Trump’s Agenda-Setting At NATO Meeting And Its Implications For Defense Spending

The Northern Atlantic Treaty Organization (NATO) meeting took place in Belgium  from the 11th– 12th of July where the leaders of one of the world’s oldest, and some would say strongest, alliances met. Such meetings are important to ensure the agendas of the alliance are collaborative, current and the relations between the countries are upheld. But the rant like Twitter post of U.S President Donald Trump in the lead up to the NATO meeting suggested political bullying as he aimed to set the agenda of the meeting to the topic of increasing defense spending budgets for NATO members. He does this in a public way that allows him to appear in a position of domination to people across the world and social media followers.

European Council President Donald Tusk suggested in the lead up to the meeting that Trump is treading finely amongst his fellow allies. Tusk sought to remind him that he is the President of America and not that of the world, and while he has the right to voice his opinion, he cannot expect his pressures to resonate or impact their policy. Secondly, it is concerning because while increasing defense spending can be precautionary, it could also mean more global intervention and potentially a less ‘peaceful’ world, if intervention in war zones and new feud arise between large powers like China and the U.S or Russia.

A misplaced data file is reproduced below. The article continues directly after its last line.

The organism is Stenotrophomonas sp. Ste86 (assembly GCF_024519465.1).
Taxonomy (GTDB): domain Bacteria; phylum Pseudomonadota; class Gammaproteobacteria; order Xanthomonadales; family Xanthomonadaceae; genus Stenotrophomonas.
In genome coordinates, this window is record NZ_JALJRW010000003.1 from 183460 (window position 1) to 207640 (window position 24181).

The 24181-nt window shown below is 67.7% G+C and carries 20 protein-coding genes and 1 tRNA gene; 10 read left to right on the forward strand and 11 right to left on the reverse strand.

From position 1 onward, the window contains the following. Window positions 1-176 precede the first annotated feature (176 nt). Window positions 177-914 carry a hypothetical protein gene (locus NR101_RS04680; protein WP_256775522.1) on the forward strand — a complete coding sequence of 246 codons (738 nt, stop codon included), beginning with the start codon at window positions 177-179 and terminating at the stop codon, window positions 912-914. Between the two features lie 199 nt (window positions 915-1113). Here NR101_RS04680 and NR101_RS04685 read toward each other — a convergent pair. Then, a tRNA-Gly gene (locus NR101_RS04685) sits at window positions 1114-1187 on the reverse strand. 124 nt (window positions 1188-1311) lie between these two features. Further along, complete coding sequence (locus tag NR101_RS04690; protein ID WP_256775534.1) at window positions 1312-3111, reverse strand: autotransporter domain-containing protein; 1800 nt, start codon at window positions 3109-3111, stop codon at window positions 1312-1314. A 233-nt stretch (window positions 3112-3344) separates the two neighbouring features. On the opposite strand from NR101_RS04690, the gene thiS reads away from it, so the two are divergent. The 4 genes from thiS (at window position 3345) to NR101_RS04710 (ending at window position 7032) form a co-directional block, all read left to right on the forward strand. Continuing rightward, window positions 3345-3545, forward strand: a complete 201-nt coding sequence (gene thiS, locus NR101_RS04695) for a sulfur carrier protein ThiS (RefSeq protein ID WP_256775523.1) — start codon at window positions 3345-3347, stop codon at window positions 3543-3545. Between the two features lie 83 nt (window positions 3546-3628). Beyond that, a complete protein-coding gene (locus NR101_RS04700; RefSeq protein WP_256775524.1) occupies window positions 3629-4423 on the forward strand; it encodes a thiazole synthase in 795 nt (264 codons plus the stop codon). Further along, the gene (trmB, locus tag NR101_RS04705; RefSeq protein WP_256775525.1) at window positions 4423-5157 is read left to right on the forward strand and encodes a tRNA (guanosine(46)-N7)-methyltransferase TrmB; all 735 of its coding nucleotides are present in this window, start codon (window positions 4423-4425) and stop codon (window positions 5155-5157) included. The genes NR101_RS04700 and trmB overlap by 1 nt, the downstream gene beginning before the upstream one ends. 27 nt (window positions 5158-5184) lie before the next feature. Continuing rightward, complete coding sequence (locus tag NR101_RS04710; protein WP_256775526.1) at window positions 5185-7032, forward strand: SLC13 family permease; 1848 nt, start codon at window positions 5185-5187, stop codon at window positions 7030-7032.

According to BBC footage, Trump made issue of the EU states’ reliance on Russia for gas as a form of bullying, suggesting they shouldn’t rely so heavily on them as it creates an untrustworthy alliance and question the reasons for belonging to NATO. While these claims are a genuine consideration, it is the way that Trump uses social media to convey this rhetoric and that the NATO leaders must pick and choose between their support for the U.S or Russia, when both can work in coexistence rather than opposition, as they have done so for years.

Increasing defense budgets is concerning, and words spoken after the NATO meeting seem to confirm this as they left Trump ‘very very happy,’ claiming that a tremendous amount of progress was made. But further reports by Al Jazeera suggest that the real headway was limited. Trump’s ultimate aim was to raise GDP spending by NATO states on defense to 4%, but he walked away with people to raising their budgets to 2% of GDP. However, this was already a goal set in 2014 to be reached by 2024, so there is no new increase in defense spending proposed after the NATO meeting, which suggests that there is no huge change to defense spending or military intervention globally. Citing only the vocal pressure of the U.S and his desire to show a powerful position is misleading in the outcome of the defense  spending issue.

Trump’s cooperation and intentional media flooding in the lead up to meetings with foreign leaders is a known habit and has occurred in many instances, including that of the recent G7 summit. The case of political bullying and agenda setting is also a known habit, suggesting he seeks a superior power position over many of the other world leaders. These leaders are also aware of his dominating and loud political rhetoric, and it is fortunate that they react in the passive ways that they do to his suggestion, otherwise the international sphere has the potential to enter into a Cold War atmosphere, along-side the trade wars and Brexit decision making. If defense spending is to see a increase from all NATO states to that of 4%, there needs to be better planned proof for this increase that guarantees to state citizens that they are not succumbing to international pressure but rather independent informed national decisions.